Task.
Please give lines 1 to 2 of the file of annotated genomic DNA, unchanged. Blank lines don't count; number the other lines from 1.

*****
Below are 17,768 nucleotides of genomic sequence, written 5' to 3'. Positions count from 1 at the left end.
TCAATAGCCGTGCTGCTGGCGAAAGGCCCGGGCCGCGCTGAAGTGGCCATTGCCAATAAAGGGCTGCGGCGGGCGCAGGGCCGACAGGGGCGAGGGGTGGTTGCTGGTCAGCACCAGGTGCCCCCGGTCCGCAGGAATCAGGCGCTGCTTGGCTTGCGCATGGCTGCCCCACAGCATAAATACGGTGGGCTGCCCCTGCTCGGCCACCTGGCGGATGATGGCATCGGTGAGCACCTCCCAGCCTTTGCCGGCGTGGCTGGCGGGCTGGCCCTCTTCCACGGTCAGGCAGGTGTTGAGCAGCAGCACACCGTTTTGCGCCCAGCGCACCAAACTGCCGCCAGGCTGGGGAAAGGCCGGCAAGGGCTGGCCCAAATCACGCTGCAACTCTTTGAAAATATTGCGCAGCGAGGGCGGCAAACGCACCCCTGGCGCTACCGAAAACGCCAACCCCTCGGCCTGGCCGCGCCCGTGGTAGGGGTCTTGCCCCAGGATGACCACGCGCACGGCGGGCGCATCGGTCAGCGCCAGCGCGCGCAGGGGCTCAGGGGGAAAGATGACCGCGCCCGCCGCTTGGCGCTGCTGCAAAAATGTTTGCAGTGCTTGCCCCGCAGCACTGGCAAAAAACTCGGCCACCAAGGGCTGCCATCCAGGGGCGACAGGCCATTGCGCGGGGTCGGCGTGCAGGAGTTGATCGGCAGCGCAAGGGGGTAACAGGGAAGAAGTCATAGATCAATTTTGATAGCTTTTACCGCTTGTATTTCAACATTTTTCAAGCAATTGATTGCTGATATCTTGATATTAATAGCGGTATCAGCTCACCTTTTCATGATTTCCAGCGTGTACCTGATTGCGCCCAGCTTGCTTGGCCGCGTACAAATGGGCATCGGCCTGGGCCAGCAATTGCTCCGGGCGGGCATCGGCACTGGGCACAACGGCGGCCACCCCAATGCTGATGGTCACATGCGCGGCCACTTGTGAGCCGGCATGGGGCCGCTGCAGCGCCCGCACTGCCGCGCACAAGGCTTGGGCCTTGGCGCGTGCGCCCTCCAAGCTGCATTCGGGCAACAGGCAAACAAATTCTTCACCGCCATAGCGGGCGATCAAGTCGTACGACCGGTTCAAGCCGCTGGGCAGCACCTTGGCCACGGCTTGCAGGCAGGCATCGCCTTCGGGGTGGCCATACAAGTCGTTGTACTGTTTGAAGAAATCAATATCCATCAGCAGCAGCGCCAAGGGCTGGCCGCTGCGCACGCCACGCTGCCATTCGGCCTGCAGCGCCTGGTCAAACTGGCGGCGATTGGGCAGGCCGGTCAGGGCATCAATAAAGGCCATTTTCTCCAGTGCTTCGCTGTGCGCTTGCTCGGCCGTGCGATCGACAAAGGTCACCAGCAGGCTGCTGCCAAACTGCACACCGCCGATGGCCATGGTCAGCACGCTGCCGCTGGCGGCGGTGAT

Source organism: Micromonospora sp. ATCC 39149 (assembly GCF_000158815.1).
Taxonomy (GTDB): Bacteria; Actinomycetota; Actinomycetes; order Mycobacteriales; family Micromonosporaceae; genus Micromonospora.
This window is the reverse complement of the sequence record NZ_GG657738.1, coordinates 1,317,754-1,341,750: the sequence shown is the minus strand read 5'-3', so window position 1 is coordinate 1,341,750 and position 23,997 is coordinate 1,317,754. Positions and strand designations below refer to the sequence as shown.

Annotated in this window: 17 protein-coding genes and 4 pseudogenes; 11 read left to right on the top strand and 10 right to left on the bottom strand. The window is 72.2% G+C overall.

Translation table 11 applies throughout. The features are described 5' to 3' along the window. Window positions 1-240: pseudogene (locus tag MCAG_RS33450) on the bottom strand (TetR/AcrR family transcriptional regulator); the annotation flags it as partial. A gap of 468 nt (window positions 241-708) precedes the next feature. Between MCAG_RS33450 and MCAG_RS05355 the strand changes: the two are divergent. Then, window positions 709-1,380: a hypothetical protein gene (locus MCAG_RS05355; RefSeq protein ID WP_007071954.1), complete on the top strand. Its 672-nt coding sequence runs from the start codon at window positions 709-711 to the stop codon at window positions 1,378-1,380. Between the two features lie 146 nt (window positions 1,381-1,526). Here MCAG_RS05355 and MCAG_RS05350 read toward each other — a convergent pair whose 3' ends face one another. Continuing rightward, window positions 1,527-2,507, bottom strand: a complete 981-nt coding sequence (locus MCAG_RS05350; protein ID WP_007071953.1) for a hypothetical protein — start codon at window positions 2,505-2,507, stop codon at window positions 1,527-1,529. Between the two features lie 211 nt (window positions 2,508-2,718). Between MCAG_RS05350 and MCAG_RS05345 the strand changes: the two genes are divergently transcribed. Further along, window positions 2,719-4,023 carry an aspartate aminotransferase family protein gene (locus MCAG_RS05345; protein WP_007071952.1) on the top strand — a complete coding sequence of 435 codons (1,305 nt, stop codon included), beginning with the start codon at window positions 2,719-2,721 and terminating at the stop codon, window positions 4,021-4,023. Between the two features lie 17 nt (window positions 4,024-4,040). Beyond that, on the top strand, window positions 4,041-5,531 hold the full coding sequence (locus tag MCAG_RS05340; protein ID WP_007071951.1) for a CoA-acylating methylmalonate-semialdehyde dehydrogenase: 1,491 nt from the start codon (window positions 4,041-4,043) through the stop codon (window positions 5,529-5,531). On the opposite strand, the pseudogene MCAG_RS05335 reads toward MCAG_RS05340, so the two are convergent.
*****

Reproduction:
Below are 17,768 nucleotides of genomic sequence, written 5' to 3'. Positions count from 1 at the left end.
TCAATAGCCGTGCTGCTGGCGAAAGGCCCGGGCCGCGCTGAAGTGGCCATTGCCAATAAAGGGCTGCGGCGGGCGCAGGGCCGACAGGGGCGAGGGGTGGTTGCTGGTCAGCACCAGGTGCCCCCGGTCCGCAGGAATCAGGCGCTGCTTGGCTTGCGCATGGCTGCCCCACAGCATAAATACGGTGGGCTGCCCCTGCTCGGCCACCTGGCGGATGATGGCATCGGTGAGCACCTCCCAGCCTTTGCCGGCGTGGCTGGCGGGCTGGCCCTCTTCCACGGTCAGGCAGGTGTTGAGCAGCAGCACACCGTTTTGCGCCCAGCGCACCAAACTGCCGCCAGGCTGGGGAAAGGCCGGCAAGGGCTGGCCCAAATCACGCTGCAACTCTTTGAAAATATTGCGCAGCGAGGGCGGCAAACGCACCCCTGGCGCTACCGAAAACGCCAACCCCTCGGCCTGGCCGCGCCCGTGGTAGGGGTCTTGCCCCAGGATGACCACGCGCACGGCGGGCGCATCGGTCAGCGCCAGCGCGCGCAGGGGCTCAGGGGGAAAGATGACCGCGCCCGCCGCTTGGCGCTGCTGCAAAAATGTTTGCAGTGCTTGCCCCGCAGCACTGGCAAAAAACTCGGCCACCAAGGGCTGCCATCCAGGGGCGACAGGCCATTGCGCGGGGTCGGCGTGCAGGAGTTGATCGGCAGCGCAAGGGGGTAACAGGGAAGAAGTCATAGATCAATTTTGATAGCTTTTACCGCTTGTATTTCAACATTTTTCAAGCAATTGATTGCTGATATCTTGATATTAATAGCGGTATCAGCTCACCTTTTCATGATTTCCAGCGTGTACCTGATTGCGCCCAGCTTGCTTGGCCGCGTACAAATGGGCATCGGCCTGGGCCAGCAATTGCTCCGGGCGGGCATCGGCACTGGGCACAACGGCGGCCACCCCAATGCTGATGGTCACATGCGCGGCCACTTGTGAGCCGGCATGGGGCCGCTGCAGCGCCCGCACTGCCGCGCACAAGGCTTGGGCCTTGGCGCGTGCGCCCTCCAAGCTGCATTCGGGCAACAGGCAAACAAATTCTTCACCGCCATAGCGGGCGATCAAGTCGTACGACCGGTTCAAGCCGCTGGGCAGCACCTTGGCCACGGCTTGCAGGCAGGCATCGCCTTCGGGGTGGCCATACAAGTCGTTGTACTGTTTGAAGAAATCAATATCCATCAGCAGCAGCGCCAAGGGCTGGCCGCTGCGCACGCCACGCTGCCATTCGGCCTGCAGCGCCTGGTCAAACTGGCGGCGATTGGGCAGGCCGGTCAGGGCATCAATAAAGGCCATTTTCTCCAGTGCTTCGCTGTGCGCTTGCTCGGCCGTGCGATCGACAAAGGTCACCAGCAGGCTGCTGCCAAACTGCACACCGCCGATGGCCATGGTCAGCACGCTGCCGCTGGCGGCGGTGAT